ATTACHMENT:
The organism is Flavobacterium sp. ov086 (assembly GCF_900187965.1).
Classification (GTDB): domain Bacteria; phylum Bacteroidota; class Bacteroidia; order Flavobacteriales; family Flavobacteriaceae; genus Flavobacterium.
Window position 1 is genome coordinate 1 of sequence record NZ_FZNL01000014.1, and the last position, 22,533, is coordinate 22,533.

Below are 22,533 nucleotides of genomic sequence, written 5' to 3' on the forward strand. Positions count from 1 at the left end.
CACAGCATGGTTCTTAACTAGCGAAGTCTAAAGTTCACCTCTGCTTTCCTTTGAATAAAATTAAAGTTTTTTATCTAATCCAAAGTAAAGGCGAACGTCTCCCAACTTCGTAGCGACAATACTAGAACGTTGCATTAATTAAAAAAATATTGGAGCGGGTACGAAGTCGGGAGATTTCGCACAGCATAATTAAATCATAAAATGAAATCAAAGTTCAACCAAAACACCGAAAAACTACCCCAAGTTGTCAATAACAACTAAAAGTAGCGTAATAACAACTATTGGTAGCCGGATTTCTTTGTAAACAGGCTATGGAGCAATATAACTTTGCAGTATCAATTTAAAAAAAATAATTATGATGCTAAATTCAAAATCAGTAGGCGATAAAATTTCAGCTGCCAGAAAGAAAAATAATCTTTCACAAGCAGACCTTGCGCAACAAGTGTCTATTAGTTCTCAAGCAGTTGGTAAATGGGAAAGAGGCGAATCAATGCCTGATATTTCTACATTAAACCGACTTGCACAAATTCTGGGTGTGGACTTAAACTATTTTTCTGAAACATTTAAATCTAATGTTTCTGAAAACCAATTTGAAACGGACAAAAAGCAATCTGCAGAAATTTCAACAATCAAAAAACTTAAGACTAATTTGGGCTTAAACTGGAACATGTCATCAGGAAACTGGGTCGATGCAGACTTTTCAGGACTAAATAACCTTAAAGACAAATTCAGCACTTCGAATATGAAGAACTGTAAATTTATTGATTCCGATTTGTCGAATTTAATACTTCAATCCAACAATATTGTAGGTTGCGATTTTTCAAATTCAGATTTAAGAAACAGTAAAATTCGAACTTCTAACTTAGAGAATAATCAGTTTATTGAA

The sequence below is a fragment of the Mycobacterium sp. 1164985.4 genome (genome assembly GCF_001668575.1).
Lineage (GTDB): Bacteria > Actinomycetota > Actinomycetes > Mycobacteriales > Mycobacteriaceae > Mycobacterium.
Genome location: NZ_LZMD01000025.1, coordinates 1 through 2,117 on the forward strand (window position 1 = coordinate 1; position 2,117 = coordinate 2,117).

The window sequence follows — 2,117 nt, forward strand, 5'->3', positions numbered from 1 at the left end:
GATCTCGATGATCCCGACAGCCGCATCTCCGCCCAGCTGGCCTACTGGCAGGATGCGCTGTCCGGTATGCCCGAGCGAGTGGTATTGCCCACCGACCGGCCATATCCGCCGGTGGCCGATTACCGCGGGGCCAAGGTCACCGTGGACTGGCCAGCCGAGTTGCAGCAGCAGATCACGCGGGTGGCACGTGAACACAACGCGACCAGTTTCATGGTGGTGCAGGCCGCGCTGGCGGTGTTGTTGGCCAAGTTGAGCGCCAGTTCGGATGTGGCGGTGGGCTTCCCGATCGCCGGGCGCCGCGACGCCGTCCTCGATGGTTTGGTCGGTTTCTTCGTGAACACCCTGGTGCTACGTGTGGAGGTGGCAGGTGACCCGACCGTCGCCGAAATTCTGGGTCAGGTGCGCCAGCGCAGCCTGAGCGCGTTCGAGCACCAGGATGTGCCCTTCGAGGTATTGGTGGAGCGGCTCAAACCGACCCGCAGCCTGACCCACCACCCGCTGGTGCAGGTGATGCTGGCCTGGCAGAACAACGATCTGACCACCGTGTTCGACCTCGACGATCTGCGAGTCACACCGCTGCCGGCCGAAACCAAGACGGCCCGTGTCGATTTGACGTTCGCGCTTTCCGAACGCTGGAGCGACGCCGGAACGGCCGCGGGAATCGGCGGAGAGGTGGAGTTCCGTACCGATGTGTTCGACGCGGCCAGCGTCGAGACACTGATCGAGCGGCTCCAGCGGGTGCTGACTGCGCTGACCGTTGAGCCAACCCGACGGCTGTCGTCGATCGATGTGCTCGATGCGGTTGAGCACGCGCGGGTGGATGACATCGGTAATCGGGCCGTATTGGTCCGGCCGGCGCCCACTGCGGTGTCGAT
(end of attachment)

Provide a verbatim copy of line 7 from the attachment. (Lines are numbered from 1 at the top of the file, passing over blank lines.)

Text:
Lineage (GTDB): Bacteria > Actinomycetota > Actinomycetes > Mycobacteriales > Mycobacteriaceae > Mycobacterium.